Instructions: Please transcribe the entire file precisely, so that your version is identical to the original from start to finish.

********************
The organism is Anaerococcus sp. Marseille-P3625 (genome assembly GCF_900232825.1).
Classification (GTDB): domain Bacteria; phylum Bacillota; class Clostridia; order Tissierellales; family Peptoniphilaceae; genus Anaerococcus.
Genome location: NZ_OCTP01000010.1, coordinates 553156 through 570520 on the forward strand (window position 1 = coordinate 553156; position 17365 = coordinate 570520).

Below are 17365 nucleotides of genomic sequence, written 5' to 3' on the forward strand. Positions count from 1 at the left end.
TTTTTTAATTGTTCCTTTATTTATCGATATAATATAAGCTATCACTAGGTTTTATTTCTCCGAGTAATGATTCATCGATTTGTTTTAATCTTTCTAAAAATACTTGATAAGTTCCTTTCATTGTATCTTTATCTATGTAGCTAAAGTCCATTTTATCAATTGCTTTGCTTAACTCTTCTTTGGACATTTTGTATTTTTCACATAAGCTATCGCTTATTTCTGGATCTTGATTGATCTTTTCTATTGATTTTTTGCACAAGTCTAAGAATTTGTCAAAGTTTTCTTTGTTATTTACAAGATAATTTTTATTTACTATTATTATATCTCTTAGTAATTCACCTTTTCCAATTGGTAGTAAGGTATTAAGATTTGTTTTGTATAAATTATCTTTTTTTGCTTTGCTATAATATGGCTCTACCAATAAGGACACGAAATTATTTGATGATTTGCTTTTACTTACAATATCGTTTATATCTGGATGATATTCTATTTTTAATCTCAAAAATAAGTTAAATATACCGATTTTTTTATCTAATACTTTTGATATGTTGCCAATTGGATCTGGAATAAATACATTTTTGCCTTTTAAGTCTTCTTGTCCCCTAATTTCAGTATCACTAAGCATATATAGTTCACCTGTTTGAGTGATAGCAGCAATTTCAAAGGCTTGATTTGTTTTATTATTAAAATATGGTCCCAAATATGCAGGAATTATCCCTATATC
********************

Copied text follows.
The organism is Anaerococcus sp. Marseille-P3625 (genome assembly GCF_900232825.1).
Classification (GTDB): domain Bacteria; phylum Bacillota; class Clostridia; order Tissierellales; family Peptoniphilaceae; genus Anaerococcus.
Genome location: NZ_OCTP01000010.1, coordinates 553156 through 570520 on the forward strand (window position 1 = coordinate 553156; position 17365 = coordinate 570520).

Below are 17365 nucleotides of genomic sequence, written 5' to 3' on the forward strand. Positions count from 1 at the left end.
TTTTTTAATTGTTCCTTTATTTATCGATATAATATAAGCTATCACTAGGTTTTATTTCTCCGAGTAATGATTCATCGATTTGTTTTAATCTTTCTAAAAATACTTGATAAGTTCCTTTCATTGTATCTTTATCTATGTAGCTAAAGTCCATTTTATCAATTGCTTTGCTTAACTCTTCTTTGGACATTTTGTATTTTTCACATAAGCTATCGCTTATTTCTGGATCTTGATTGATCTTTTCTATTGATTTTTTGCACAAGTCTAAGAATTTGTCAAAGTTTTCTTTGTTATTTACAAGATAATTTTTATTTACTATTATTATATCTCTTAGTAATTCACCTTTTCCAATTGGTAGTAAGGTATTAAGATTTGTTTTGTATAAATTATCTTTTTTTGCTTTGCTATAATATGGCTCTACCAATAAGGACACGAAATTATTTGATGATTTGCTTTTACTTACAATATCGTTTATATCTGGATGATATTCTATTTTTAATCTCAAAAATAAGTTAAATATACCGATTTTTTTATCTAATACTTTTGATATGTTGCCAATTGGATCTGGAATAAATACATTTTTGCCTTTTAAGTCTTCTTGTCCCCTAATTTCAGTATCACTAAGCATATATAGTTCACCTGTTTGAGTGATAGCAGCAATTTCAAAGGCTTGATTTGTTTTATTATTAAAATATGGTCCCAAATATGCAGGAATTATCCCTATATC